Most likely the root cause of this is an internal feature at Twitter called "per-country takedown."
If someone from Germany asked (and had a valid court order) that the Tweet be taken down for German users, then Twitter has the ability to disable the Tweet for people coming from German IPs.
I don't agree with this, I lobbied heavily against it while I worked there to no avail, but it's a solid explanation for why you wouldn't be able to see a Tweet in different regions.
Did that policy change?
My honest guess? Cache coherency is hard, man.
Obviously, Hacker News is censoring me.
But what happens when Zuckerberg meets with German political leaders to discuss the silencing of anti-refugee posts on Facebook? We know that the technology exists. If you've ever advertised on Facebook, you've seen how easily one piece of content can be given massive priority while others can go quietly ignored. But that's not how it seems to the user. It just seems like all of their friends are thinking one way....so they should too.
There are massive implications to this.
Those are not just words, asylum centers are being burned to the ground, refugees are attacked, just recently some were killed on the border the EU, just yesterday someone tried and almost suceeded in killing a politician who helped refugees.
You have to be insane to support this as free speech unless you support these nazis.
— Widely attributed to H. L. Mencken
FWIW, I'm not a huge fan of downvotes, and I don't even like things being ranked by upvotes. But the rough spirit of focusing on substance and backing up claims, that I like.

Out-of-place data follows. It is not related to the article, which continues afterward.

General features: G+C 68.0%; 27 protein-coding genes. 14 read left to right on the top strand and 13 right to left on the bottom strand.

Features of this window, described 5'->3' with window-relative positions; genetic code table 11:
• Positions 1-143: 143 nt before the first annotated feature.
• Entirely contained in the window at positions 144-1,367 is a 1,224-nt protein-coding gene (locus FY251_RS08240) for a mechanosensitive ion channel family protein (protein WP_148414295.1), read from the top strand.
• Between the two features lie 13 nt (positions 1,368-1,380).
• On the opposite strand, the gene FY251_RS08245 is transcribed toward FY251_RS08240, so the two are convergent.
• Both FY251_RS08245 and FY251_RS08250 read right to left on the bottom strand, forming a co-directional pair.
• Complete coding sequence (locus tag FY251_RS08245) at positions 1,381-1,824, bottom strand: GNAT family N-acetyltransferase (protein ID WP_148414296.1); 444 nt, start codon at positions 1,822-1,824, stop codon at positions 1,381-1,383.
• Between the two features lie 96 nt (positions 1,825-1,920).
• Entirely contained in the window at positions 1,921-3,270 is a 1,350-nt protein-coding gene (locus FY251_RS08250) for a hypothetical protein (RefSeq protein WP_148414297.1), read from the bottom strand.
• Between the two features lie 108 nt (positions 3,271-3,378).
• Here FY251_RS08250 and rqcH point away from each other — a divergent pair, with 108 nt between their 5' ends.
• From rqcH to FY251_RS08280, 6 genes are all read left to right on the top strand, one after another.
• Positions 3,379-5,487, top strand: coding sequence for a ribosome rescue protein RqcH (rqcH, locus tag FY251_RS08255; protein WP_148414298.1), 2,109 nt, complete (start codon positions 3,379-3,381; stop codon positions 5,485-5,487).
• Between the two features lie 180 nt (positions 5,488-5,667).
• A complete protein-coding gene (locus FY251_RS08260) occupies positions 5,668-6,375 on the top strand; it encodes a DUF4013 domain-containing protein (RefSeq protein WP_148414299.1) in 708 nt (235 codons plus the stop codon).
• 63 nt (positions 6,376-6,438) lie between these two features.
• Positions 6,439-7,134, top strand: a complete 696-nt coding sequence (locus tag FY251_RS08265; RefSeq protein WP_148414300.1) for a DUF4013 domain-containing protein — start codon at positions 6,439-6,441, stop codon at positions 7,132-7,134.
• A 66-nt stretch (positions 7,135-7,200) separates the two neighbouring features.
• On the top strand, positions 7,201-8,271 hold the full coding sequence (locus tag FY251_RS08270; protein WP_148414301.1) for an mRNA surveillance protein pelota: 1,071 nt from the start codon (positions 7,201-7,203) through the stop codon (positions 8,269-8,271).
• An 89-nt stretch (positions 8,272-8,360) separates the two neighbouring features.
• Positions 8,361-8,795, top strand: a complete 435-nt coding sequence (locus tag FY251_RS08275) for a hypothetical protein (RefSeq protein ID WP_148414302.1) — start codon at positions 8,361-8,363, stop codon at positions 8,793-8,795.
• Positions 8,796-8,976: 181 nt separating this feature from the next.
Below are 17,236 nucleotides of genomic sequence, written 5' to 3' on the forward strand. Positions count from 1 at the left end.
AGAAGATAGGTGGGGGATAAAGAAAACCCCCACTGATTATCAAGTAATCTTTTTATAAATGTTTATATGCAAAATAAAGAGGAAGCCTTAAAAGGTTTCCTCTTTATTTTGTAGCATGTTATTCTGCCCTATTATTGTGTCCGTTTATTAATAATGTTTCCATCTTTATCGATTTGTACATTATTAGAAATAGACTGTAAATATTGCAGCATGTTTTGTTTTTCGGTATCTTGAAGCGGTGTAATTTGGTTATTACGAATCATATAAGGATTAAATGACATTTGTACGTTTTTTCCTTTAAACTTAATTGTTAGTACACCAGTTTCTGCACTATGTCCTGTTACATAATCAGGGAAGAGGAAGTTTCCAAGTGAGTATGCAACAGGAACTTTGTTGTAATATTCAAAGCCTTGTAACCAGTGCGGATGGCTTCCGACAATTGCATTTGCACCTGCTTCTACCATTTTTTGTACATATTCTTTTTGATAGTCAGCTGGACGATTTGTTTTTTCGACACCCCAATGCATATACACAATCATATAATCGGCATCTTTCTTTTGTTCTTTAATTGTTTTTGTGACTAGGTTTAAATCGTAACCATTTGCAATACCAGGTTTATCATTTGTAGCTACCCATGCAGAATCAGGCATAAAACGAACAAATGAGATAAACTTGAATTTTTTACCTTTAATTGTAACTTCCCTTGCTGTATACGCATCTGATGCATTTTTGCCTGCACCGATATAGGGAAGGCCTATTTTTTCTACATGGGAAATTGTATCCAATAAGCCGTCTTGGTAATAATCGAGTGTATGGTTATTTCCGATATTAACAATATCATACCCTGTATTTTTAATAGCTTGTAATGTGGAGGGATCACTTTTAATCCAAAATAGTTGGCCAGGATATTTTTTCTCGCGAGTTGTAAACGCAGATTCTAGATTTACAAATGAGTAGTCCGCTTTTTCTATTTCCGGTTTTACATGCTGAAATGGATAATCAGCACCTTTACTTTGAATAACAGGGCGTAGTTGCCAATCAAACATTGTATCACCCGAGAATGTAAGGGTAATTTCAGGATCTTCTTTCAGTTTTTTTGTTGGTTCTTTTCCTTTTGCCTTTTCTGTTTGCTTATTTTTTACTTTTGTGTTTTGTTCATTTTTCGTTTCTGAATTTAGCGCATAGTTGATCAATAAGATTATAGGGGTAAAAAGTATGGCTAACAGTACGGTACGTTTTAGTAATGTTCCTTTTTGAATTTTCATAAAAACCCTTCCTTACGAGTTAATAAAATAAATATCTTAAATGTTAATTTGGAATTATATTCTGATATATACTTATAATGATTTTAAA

This is what the US internet looks like, post-Arab Spring.
Actually I think theres's big future for this kind of censorship, if performed well, can be hard to detect and hard to test(think about A/B testing). So I disagree with 'subtle', it's just our enemy get smarter.
I've been infuriated by Facebook because I have a local events group on high priority in my feed, but FB has decided I only want to see about one post in five. So I miss a lot of news I want to see.
Meanwhile I still get porn posts on the various technology groups I read, even though I keep asking not to see similar content.
I'd have no objection to a good AI editor curating my feed. But FB has a very bad AI editor making bad choices for reasons that ignore my interests, and I really don't want that at all.
But a huge centralized curator that decides what everybody reads is something people feared for centuries. It does not really matter if its intention is benign.
Edit: Instead of downmods, please post reasons why you should use networks run with secret codes and which suck your data into their proprietary databases.
Hacker News itself explicitly doesn't share their fork of the Arc forums, and don't allow raw access to your data.
Your criticism is still valid, obviously there is no way to validate that a GNU Social instance is not running modified code.
But the federation itself mitigates this to some extent. If you don't trust one instance, you can always fire up your own.
I've now registered my username on Kloak as @greg, and am recommending to all my friends to move off of Twitter to similar networks.
Here are some networks to ditch twitter for:
- SpiderOak's Kloak (in beta): https://spideroak.com/solutions/kloak
- Indie's Hearbeat (in alpha): https://ind.ie/
- Twister: http://twister.net.co/
- Vole: http://vole.cc/
Bye Orwell, won't be seeing you in the land of free speech!
Without honesty, there will be no progress. I shouldnt be afraid of posting my opinions and expressing my freedom of speech because i might lose my livelihood. But its the sad reality.
If I go into a supermarket and shout, "I hate black people and they shouldn't even be in America!" I am going to suffer the consequences, but probably only from the people who heard me. Everyone else will have heard it second-hand and may due to social circle pressure decide to sever ties with me. The only way I'll actually suffer long-term (other than being beat up by a mob) is if I was famous since people like it when famous people do things.